Single arm drills.

These drills can be done with fins or without if you are more advanced. There are three variants that I use:

  1. The first is simply a length with one arm by my side, stroking with the other. This drill helps good rotation and balance and pull and you only breathe to one side to help you to learn to breathe to the “bad” side. The secret to doing it is to get full body rotation from side to side and make sure to pull straight through.
  2. The second variant is to keep an arm straight out and do the same. This will help you get a feel for your catch and high elbow  during the pull phase.
  3. The final variant is what I know as a Rhythm drill. This is two strokes on each side, breathing on the second, then switching to two strokes on the other side. The unused arm can then be held out in front or by your side (more difficult).

These single-arm drills, especially the rhythm drill, are not beginner drills for most people. You are trying to develop a nice even flow and steady rhythm on them all with a straight even catch and pull. You can expect these to take a while to get comfortable with.

 

Sculling drills. These are drills I’ve never been good at doing. Even now, I tend to completely forget them. The purpose of various sculling is to feedback how slight changes in pitch of the hand affects the catch. They allow you to feel and adjust the effectiveness of your hand position in the water. For most sculling drills, only the hands are moving you, so it’s best to use a pull-buoy. Short arm doggie paddle strokes could be called a type of sculling drilling, though this also uses forearm.

Along with these drills I also constantly do warm with paddles. You’ve already seen my bag of paddles, all used for different aspects of stroke. Paddles seem to work best as part of technique work for me when I use at least two different types during warm up.

Other: I made a few other changes. I started doing more long sets for time, working on holding and pushing the bilateral breathing to my maximum, without having to resort to the two-stroke breathing pattern. This only became possible because I was focusing more on technique all the time and once a week I either did a set of 400s for time, or repeat 1000s or 1500s for time, aiming to hold.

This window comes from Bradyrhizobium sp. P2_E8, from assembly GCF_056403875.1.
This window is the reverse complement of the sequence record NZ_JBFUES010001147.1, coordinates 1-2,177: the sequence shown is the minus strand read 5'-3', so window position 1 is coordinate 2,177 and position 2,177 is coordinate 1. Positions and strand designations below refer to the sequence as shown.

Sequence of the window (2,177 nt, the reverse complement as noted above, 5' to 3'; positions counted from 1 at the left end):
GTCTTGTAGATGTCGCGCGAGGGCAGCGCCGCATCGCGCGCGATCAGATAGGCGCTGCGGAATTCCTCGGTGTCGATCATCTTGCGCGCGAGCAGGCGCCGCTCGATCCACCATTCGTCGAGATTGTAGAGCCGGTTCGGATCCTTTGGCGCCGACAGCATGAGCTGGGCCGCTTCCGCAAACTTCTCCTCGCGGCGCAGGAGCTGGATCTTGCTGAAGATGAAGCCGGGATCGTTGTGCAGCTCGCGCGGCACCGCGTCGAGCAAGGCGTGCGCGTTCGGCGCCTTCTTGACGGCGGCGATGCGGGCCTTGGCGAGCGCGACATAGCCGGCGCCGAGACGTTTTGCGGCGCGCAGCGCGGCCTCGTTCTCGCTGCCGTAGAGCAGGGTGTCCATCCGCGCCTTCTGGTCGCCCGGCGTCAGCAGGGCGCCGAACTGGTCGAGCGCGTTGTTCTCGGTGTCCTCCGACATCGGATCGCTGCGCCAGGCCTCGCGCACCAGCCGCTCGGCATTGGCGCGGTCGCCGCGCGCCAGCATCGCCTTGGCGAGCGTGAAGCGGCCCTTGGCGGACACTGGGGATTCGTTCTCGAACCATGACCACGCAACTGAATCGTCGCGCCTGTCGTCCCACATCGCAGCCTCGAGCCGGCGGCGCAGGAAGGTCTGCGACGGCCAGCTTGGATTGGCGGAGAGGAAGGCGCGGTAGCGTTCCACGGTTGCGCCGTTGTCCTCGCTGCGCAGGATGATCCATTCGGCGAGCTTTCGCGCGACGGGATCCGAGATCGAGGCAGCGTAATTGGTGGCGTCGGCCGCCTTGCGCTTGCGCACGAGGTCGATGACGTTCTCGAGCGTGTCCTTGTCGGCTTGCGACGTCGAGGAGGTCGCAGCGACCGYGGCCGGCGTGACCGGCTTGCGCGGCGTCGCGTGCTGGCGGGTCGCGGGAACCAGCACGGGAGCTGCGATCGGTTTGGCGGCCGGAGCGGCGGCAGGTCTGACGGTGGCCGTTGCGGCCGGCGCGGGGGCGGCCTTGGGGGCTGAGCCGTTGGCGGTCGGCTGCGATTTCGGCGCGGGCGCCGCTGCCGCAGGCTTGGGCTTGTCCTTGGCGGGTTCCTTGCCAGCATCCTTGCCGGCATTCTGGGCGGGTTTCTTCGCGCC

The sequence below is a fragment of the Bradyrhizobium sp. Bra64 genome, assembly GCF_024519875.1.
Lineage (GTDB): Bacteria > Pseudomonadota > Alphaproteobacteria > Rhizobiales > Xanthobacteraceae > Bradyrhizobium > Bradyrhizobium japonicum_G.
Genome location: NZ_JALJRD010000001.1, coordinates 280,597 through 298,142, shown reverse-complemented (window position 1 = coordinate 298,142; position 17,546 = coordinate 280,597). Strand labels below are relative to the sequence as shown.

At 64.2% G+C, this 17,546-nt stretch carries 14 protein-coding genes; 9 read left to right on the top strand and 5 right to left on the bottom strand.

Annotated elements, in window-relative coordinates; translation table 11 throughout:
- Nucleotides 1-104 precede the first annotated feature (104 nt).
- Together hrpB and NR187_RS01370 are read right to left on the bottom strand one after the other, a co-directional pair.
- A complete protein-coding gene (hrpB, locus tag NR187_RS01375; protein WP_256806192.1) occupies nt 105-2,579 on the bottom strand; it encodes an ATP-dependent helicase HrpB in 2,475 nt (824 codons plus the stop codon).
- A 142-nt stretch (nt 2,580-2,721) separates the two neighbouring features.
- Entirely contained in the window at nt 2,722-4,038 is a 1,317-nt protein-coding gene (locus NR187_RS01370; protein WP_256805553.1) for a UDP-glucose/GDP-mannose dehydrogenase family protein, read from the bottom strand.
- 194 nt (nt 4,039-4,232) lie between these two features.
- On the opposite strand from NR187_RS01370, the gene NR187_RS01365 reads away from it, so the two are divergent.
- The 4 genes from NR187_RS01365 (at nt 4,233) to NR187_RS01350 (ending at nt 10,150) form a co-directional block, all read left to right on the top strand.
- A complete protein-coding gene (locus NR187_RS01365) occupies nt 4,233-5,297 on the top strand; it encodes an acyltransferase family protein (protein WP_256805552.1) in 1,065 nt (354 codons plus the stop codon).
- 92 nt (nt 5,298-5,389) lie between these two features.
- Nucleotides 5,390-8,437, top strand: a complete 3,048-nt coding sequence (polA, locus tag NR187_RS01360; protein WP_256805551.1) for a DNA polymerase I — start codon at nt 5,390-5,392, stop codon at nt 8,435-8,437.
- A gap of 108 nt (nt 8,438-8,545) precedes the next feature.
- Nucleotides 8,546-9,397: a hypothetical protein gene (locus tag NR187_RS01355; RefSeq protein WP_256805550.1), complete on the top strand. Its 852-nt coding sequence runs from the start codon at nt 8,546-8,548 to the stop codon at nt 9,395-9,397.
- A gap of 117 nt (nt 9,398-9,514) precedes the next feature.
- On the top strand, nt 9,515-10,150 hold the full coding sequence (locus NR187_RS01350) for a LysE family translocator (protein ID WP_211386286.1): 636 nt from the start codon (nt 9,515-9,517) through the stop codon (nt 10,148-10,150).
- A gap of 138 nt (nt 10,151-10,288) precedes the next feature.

I’d like to emphasise two things here: These are the current drills and technique problems that I’m addressing. They may not be yours.

You may use these drills, but you need to be sure they are useful for your stroke problem(s).

While these drills are all good, they are used as part of a whole. Technique work is or should be ongoing for most of us, and no sooner do I think I have  handle on it, than something else slips without me realising. The most effective step to improving stroke is to have it assessed by someone who knows how to do so, or even better, to have it video recorded. If you are being recorded, make sure to get as many angles as possible: side, front, overhead and underwater. I recently was recorded myself with a simple compact camera.

I’d love to say I look much better, but now I see other problems: my left arm is now sometimes crossing over underneath the water, and when pulling it’s not vertical, while my right arms slips out too far before pulling. I am dropping my right hand at the wrist before entry, an old problem that seems to have deteriorated. Ah well, back to the drills.

Swimming is a sport with limited proprioceptive feedback. We should available of any external viewpoint or feedback and continually have our strokes assessed to pursue a pattern of continuous improvement.